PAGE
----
Philippians 2: 9 -10

Therefore also God highly exalted Him, and bestowed on Him the name which is above every name, that at the name of Jesus every knee should bow, of those who are in heaven, and on earth, and under the earth.

Verse eight of Philippians 2 tells us that Jesus humbled himself by becoming obedient even to the point of death. Therefore, God highly exalted Him. Jesus has been given the name which is above all names and the name to which every knee will bow.

Now as soon as some people read that, they chafed against those words. They may not admit it aloud, but they do not like the idea of bowing their knee to anyone. It is even hard to admit to oneself that the idea causes an internal tension. We really must allow ourselves to release our ego to our Father. It was this very thing that caused Jesus to be so highly exalted. He was able to humble himself to the point that His will no longer mattered. Obedience to the Father is all that really mattered. That is not to say that it is easy. It wasn’t even easy for Jesus, but we are able. Jesus fought the temptation to serve His own interest. We can and should do the same. Why? Because God would like also to exalt you.

And truly there is no joy greater than obeying the Father. I do not say that it is always easy, but I do say that there is great gratification in it. We often think that God is trying to get something from us, but it is just the opposite. He is trying to get something to us. If we will really learn humility; if we meditate on what it truly means to be humble and others centered, then we will find great revelation in the Father and in what He can do with us, and nothing is more fun than working with the Father. This week give time to the ideas of humility and obedience. Let yourself ponder what it means to be humble and ask the Father how you can be more obedient. I can promise you will have a very good week if you do.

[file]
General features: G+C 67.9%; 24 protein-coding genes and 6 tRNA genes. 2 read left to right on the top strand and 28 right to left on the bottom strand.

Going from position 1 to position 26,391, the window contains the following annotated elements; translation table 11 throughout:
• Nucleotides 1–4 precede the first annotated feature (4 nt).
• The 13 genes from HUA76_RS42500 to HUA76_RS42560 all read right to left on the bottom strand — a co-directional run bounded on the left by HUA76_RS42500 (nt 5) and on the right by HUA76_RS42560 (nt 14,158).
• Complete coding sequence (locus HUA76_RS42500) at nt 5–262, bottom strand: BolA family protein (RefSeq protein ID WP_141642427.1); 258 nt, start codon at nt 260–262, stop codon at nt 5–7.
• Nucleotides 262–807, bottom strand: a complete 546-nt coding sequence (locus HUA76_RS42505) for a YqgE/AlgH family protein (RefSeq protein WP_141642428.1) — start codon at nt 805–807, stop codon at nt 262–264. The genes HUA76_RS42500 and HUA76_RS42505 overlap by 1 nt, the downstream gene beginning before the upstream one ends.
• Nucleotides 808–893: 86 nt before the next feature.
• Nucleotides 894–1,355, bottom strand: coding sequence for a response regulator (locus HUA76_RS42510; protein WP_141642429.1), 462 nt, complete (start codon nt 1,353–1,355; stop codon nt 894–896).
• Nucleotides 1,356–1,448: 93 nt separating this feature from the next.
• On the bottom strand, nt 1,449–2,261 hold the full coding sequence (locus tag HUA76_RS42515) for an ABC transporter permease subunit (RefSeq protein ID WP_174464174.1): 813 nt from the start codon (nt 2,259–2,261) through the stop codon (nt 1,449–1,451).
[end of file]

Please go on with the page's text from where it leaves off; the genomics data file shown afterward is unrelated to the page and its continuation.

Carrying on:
Philippians 2: 8

And being found in appearance as a man, He humbled Himself by becoming obedient to the point of death, even death on a cross.

Jesus took on the form of humanity so that He could lead us into true harmony with our Father God. He did not present Himself as a King or an honored person of any kind. He came as a servant to all.

I am moved by this image of Jesus as so humble and obedient that not even death, not even a horrible death, could sway Him from His committed passion for us and the Father. This is the image of a man who was not here to serve His own selfish interests but rather to pay the price of reconciliation so that the Father and His children could become one again.

If we are truly to imitate Christ, then our imitation must be foremost in humility and obedience. This idea is critically important for us to grasp. Our task isn’t about feeding the hungry or clothing the homeless. It is not about working at church or building a home for the needy. Those are the manifestations of our having gotten ourselves so right with God that we have absolutely learned to humble our needs and desires to the direction of God. Humility is all about getting us off of our minds. It is the call to put other people before your wants and even your needs. It is not about you! It is about Jesus. He has called us to himself that we might be His hands in this earth. But even more importantly, we are to be His heart in the earth.

We must learn radical obedience and honest humility. Let us give ourselves over to the Father completely. See what He can do with you. Let go of yourself and your own control. Let go of all that you are telling Him that you want and just ask Him what He wants. Ask Him to allow you a chance to be obedient. Give Him yourself, your dreams and desires. Then let Him fill you with all that He would do with you. Humble yourself to His great desire and gratefully obey.

Humility and Grace

Proverb 3: 34            The Voice

God treats the arrogant as they treat others, mocking the mockers, scorning the scornful, but He pours out His grace on the humble.

Yesterday’s proverb spoke about the arrogant person, that they stir up strife and that failure follows in their wake. Today we find this explanation. God abhors the arrogant. Wow! That is a bit frightening. He, Yahweh, scorns the scorners and mocks the mockers. Therefore, being scornful, arrogant or mocking others sets us up in opposition to God, a very frightening position to be in. If you look at the footnotes for this verse in the NLV Bible, you find the Greek version of this verse. It reads, “The Lord opposes the proud, but gives grace to the humble.”